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Address to the 1980 graduating class of the University of Dayton School of Law.

Last year I stood in the meadow of Runnymeade where King, prelates, and nobles gathered in confrontation on the issue of freedom from tyrannical shackles. For me, it was an occasion of reflection on the eventual impact of this historic event on the freedoms my fellow- Americans and I enjoy. Not long after, I revisited Independence Hall in Philadelphia where after ten years of intense and sometimes highly divisive effort, our Constitution was adopted. This time my reflections took me back to Magna Carta. My thoughts were haunted by the question- hypothetical to be sure, but germane-without the Great Charter of England, would there have been a Constitution of the United States? Recently one of the four remaining copies of Magna Carta was brought to our country-and there have been observances at various places to refurbish our memories of its real meaning and its vast influence on our lives today.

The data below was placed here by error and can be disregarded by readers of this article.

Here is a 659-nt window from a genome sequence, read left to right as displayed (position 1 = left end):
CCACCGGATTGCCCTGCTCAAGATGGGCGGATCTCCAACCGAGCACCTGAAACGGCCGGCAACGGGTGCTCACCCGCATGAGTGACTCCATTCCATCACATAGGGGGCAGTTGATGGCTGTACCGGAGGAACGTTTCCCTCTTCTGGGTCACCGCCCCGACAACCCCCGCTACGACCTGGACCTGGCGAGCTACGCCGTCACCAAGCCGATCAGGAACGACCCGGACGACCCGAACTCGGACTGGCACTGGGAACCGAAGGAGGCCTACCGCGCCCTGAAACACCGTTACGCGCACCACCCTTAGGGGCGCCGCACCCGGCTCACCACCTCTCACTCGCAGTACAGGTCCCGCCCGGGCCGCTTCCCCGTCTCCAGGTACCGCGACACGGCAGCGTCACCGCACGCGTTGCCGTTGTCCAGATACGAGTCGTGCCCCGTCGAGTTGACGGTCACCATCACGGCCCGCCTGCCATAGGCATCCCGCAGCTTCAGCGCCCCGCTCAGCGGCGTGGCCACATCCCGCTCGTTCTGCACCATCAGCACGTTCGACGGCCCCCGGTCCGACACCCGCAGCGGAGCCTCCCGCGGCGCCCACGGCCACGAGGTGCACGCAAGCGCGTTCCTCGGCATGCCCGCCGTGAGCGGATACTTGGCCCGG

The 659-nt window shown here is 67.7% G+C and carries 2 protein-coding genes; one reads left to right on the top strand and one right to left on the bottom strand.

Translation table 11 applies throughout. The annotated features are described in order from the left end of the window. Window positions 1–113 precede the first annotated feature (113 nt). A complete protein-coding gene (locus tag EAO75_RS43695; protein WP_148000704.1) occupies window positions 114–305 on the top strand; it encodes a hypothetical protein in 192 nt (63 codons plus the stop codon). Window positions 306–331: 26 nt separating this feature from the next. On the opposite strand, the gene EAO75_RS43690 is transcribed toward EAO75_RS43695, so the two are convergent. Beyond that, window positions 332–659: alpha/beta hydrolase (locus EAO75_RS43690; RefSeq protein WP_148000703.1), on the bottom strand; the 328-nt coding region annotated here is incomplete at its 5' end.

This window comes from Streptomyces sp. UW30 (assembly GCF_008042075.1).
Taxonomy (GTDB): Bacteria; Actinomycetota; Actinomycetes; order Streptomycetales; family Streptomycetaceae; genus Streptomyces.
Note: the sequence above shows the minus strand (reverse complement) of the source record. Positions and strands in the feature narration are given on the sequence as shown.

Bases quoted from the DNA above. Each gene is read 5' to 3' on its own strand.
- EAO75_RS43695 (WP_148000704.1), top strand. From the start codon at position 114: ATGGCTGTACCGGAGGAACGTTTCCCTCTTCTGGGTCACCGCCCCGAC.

Historians and legal scholars make reference to several sources of our liberty. Not all name the same. But none fails to include Magna Carta. Indeed, most of them embrace the Great Charter as a primary source.


Leon Jaworski is a partner with Fulbright and Jaworski of Houston, Texas. B.A. and LL.B., Baylor University 1925; LL.M., George Washington University 1926; admitted to Texas and D.C. Bar.

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